“The college game is really fast, physical and requires a lot of mental preparation,” stated Yaple. “You really don’t know what it’s like until you get here. I think the biggest thing for me was using me teammates, coaches, nutritions and strength and conditioning coach. If you don’t use the resources, it’s extremely hard to compete at the highest level if you aren’t recovering like you should.”


Heading into college, Yaple knew that she just didn’t want to be another player on the team. She wanted to make a difference when she got to Pitt, and got on the pitch. That meant, at times, making some sacrifices that she never really though she would make.


The Erie, PA native wanted to play against some of the best competition during her travel season. While PA has good travel soccer, Yaple wanted more. She wanted to test herself. So Yaple, and her family, made the decision to travel up Buffalo, NY. to play, and train, with the Western New York Flash, the premier travel team in Western New York.


The Flash has sent a lot of young ladies to college to continue their soccer career. They play in the ECNL - one of the top leagues in the country. This is exactly what Yaple wanted. She wanted to train with some of the best players in WNY, and play against some of the best competition in country.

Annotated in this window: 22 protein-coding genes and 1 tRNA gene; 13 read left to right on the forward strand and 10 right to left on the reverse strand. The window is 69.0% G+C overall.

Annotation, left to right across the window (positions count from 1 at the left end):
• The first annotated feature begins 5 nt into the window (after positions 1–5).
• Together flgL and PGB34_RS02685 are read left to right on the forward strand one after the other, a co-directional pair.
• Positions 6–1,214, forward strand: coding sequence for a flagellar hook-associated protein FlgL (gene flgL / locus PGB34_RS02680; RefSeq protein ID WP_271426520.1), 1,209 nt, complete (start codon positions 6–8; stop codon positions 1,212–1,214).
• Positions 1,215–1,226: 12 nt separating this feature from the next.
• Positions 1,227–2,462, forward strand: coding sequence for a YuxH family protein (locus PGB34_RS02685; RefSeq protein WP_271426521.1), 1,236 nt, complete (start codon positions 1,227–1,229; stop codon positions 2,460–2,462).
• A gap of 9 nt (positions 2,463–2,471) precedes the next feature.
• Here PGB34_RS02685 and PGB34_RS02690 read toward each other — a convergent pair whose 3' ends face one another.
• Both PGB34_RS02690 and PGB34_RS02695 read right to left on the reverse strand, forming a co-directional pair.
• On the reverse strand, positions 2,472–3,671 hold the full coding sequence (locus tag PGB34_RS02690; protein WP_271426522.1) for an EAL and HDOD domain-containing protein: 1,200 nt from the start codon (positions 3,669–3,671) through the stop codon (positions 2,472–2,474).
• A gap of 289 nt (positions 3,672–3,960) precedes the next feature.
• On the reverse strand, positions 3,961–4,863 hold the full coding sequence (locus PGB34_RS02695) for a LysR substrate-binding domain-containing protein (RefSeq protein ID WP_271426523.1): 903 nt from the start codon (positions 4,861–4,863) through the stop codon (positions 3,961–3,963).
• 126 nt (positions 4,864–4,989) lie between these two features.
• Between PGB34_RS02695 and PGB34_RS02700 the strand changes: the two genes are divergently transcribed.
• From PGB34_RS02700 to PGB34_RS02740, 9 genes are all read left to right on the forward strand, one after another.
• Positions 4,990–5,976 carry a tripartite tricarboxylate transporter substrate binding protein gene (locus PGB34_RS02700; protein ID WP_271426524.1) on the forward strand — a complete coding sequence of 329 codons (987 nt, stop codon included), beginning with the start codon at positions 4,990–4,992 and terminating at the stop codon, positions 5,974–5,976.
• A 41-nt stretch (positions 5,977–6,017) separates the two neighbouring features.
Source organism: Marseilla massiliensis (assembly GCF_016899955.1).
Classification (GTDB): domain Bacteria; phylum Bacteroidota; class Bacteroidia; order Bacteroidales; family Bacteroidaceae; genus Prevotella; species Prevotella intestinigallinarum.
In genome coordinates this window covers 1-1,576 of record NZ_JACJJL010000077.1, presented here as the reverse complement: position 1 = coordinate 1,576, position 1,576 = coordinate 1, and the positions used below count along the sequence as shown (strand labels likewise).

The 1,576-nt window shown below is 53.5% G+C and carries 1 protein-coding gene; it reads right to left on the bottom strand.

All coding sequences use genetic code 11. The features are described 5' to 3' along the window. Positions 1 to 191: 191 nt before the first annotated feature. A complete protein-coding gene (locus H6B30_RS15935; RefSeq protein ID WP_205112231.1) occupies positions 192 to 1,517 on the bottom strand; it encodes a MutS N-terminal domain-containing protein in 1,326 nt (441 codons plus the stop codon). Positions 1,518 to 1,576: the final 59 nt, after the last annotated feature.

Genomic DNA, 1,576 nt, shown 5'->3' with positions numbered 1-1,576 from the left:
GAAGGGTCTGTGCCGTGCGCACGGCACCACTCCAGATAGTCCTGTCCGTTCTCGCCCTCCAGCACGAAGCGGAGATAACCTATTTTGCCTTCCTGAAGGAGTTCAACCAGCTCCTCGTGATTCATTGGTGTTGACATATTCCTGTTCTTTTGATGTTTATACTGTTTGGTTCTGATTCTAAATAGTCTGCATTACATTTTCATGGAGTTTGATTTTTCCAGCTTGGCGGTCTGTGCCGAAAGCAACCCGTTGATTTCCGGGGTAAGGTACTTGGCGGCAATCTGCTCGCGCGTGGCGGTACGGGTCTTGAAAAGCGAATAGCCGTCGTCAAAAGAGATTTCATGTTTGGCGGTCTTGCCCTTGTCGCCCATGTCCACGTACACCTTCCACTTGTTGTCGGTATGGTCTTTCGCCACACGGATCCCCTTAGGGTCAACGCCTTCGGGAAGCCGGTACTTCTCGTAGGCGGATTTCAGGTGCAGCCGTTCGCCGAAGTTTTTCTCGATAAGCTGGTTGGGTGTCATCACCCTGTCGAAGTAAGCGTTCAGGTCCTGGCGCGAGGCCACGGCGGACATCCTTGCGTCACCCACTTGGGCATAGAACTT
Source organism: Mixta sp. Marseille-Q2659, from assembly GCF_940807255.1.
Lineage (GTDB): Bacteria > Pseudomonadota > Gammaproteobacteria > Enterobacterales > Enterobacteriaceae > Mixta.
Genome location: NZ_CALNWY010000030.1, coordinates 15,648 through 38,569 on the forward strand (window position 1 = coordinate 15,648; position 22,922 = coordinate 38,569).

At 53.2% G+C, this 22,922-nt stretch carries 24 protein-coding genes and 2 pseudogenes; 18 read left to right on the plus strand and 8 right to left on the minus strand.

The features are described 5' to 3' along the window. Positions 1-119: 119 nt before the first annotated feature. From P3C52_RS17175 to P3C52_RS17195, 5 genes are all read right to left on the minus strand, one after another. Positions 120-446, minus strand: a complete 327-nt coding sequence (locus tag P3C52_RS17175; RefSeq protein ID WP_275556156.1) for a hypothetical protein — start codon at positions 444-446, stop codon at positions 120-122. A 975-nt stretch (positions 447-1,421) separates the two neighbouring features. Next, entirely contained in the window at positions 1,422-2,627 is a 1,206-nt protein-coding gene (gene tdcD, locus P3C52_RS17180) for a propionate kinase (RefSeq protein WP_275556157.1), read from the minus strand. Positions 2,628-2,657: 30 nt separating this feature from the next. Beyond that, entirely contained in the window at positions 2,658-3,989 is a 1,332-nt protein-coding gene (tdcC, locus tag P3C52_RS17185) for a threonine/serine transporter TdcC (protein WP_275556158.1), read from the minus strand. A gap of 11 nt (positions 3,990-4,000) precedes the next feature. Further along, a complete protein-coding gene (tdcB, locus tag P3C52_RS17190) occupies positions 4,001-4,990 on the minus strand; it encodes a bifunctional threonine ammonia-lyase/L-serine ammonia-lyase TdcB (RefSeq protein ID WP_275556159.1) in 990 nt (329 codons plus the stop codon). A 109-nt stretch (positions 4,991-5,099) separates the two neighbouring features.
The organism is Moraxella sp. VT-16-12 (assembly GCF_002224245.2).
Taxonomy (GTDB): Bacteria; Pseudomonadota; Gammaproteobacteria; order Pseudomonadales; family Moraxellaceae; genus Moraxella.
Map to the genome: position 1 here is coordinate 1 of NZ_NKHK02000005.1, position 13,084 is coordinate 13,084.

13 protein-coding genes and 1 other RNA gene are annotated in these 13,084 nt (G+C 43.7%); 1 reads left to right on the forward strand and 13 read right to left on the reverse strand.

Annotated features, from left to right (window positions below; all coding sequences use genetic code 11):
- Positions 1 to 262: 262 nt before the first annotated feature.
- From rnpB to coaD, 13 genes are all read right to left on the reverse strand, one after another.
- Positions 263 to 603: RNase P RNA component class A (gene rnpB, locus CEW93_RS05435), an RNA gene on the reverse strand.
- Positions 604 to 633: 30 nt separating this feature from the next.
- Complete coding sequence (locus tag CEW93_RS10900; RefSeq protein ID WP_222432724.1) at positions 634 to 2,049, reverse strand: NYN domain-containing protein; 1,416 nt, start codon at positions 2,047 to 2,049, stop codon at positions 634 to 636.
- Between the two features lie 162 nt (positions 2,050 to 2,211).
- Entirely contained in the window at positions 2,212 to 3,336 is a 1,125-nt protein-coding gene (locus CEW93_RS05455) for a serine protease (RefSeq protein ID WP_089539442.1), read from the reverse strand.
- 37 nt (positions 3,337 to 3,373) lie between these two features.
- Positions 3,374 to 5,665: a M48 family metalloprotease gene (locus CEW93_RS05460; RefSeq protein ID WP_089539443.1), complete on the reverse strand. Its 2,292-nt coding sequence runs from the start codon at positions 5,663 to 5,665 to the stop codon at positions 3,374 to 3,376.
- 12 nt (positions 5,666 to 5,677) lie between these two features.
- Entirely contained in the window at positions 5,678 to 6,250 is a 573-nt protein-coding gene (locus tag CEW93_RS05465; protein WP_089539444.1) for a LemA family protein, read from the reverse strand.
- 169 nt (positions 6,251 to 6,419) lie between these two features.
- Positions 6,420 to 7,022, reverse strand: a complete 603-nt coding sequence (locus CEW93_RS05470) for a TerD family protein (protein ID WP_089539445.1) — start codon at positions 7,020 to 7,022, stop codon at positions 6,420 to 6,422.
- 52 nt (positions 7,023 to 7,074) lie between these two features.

That meant making the one and half drive to Buffalo a couple of days week in all kinds of weather. That meant making the sacrifices at times to make sure she became the player that she is becoming during her freshman year at Pitt.


“The biggest part leaving for Flash was Aaron. He definitely will be one of the best coaches that I ever had. All my teammates knew that if you were coming to practice you were going to practice like you were playing in a game. He had almost every single player on the team committed to a Division I program. I think that just proves how good of a coach he ls. Without my teammates up there, I don’t think I would be the player that I am today. We all pushed each other to be the best that we can be. It was a very short time, but that short time was very valuable for my development as a player,” explained Yaple. “Doing homework in the car wasn’t easy, and I would probably come up three times a week. It was a huge sacafice for parents as well, but it was worth every minute of it. I think the training I got was something that was simply valuable. It was a high time commitment and a huge sacrifice for my social life as well, but it definitely got me to where I am right now.”


All that hard work paid off earlier this season when Yaple scored her first collegiate goal against Syracuse. It didn’t take long, either, as she did it in just her third collegiate game. All that hard work she put in during the offseason, and in high school, has finally paid off for Yaple.


“Well, I’ve scored a lot of overtime thrillers and game-winning goals in my career, but  it’s not the same feeling as when you score your first collegiate goal. It’s the first ACC game, and the score in the second half is 0-0, You are the reason that your team is up right now, It brought a spark to the team , and it just made me feel like a big part of it. I really accomplished something and I was happy to be abel to do that for my team.”